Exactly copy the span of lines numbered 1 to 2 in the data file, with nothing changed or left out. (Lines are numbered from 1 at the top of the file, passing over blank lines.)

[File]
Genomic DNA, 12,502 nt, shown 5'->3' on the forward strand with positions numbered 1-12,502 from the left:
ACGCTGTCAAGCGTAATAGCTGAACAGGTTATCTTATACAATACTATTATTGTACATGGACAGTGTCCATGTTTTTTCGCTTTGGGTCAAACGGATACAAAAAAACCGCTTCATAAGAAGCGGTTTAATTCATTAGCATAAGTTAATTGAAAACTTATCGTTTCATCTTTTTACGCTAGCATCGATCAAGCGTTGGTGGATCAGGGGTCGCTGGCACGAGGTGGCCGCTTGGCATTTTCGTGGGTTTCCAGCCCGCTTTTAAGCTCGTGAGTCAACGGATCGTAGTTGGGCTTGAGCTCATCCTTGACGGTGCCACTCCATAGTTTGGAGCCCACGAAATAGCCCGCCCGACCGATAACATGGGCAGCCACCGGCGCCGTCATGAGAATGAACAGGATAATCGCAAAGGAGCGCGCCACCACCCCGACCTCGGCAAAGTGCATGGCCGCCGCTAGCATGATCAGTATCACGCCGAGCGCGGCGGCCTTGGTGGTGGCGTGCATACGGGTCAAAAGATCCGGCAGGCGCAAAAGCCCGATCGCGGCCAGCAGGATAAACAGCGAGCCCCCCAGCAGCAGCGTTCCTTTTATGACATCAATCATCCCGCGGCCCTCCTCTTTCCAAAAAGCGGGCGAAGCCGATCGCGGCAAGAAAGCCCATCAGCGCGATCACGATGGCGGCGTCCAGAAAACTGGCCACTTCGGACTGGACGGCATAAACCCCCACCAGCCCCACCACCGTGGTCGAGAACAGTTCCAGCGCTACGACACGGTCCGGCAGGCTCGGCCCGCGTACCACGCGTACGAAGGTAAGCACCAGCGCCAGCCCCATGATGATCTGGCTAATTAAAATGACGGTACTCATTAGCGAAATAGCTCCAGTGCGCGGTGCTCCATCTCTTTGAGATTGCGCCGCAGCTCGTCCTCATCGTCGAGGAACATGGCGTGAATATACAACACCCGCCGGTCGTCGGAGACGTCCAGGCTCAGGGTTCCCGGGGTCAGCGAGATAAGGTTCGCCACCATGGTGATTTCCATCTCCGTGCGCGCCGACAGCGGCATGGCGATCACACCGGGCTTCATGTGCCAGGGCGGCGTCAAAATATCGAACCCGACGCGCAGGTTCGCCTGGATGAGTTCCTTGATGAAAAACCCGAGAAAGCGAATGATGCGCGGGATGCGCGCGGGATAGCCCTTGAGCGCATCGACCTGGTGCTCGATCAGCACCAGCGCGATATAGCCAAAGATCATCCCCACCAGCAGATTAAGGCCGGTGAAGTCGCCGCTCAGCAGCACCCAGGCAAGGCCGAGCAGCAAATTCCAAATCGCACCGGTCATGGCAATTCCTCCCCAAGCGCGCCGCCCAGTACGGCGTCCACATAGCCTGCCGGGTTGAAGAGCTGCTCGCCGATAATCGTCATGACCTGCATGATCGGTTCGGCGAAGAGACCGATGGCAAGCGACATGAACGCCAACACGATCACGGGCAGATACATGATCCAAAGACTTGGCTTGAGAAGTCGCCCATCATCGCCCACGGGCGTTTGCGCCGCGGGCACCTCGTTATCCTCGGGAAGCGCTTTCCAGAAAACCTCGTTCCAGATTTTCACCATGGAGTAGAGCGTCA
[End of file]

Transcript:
Genomic DNA, 12,502 nt, shown 5'->3' on the forward strand with positions numbered 1-12,502 from the left:
ACGCTGTCAAGCGTAATAGCTGAACAGGTTATCTTATACAATACTATTATTGTACATGGACAGTGTCCATGTTTTTTCGCTTTGGGTCAAACGGATACAAAAAAACCGCTTCATAAGAAGCGGTTTAATTCATTAGCATAAGTTAATTGAAAACTTATCGTTTCATCTTTTTACGCTAGCATCGATCAAGCGTTGGTGGATCAGGGGTCGCTGGCACGAGGTGGCCGCTTGGCATTTTCGTGGGTTTCCAGCCCGCTTTTAAGCTCGTGAGTCAACGGATCGTAGTTGGGCTTGAGCTCATCCTTGACGGTGCCACTCCATAGTTTGGAGCCCACGAAATAGCCCGCCCGACCGATAACATGGGCAGCCACCGGCGCCGTCATGAGAATGAACAGGATAATCGCAAAGGAGCGCGCCACCACCCCGACCTCGGCAAAGTGCATGGCCGCCGCTAGCATGATCAGTATCACGCCGAGCGCGGCGGCCTTGGTGGTGGCGTGCATACGGGTCAAAAGATCCGGCAGGCGCAAAAGCCCGATCGCGGCCAGCAGGATAAACAGCGAGCCCCCCAGCAGCAGCGTTCCTTTTATGACATCAATCATCCCGCGGCCCTCCTCTTTCCAAAAAGCGGGCGAAGCCGATCGCGGCAAGAAAGCCCATCAGCGCGATCACGATGGCGGCGTCCAGAAAACTGGCCACTTCGGACTGGACGGCATAAACCCCCACCAGCCCCACCACCGTGGTCGAGAACAGTTCCAGCGCTACGACACGGTCCGGCAGGCTCGGCCCGCGTACCACGCGTACGAAGGTAAGCACCAGCGCCAGCCCCATGATGATCTGGCTAATTAAAATGACGGTACTCATTAGCGAAATAGCTCCAGTGCGCGGTGCTCCATCTCTTTGAGATTGCGCCGCAGCTCGTCCTCATCGTCGAGGAACATGGCGTGAATATACAACACCCGCCGGTCGTCGGAGACGTCCAGGCTCAGGGTTCCCGGGGTCAGCGAGATAAGGTTCGCCACCATGGTGATTTCCATCTCCGTGCGCGCCGACAGCGGCATGGCGATCACACCGGGCTTCATGTGCCAGGGCGGCGTCAAAATATCGAACCCGACGCGCAGGTTCGCCTGGATGAGTTCCTTGATGAAAAACCCGAGAAAGCGAATGATGCGCGGGATGCGCGCGGGATAGCCCTTGAGCGCATCGACCTGGTGCTCGATCAGCACCAGCGCGATATAGCCAAAGATCATCCCCACCAGCAGATTAAGGCCGGTGAAGTCGCCGCTCAGCAGCACCCAGGCAAGGCCGAGCAGCAAATTCCAAATCGCACCGGTCATGGCAATTCCTCCCCAAGCGCGCCGCCCAGTACGGCGTCCACATAGCCTGCCGGGTTGAAGAGCTGCTCGCCGATAATCGTCATGACCTGCATGATCGGTTCGGCGAAGAGACCGATGGCAAGCGACATGAACGCCAACACGATCACGGGCAGATACATGATCCAAAGACTTGGCTTGAGAAGTCGCCCATCATCGCCCACGGGCGTTTGCGCCGCGGGCACCTCGTTATCCTCGGGAAGCGCTTTCCAGAAAACCTCGTTCCAGATTTTCACCATGGAGTAGAGCGTCA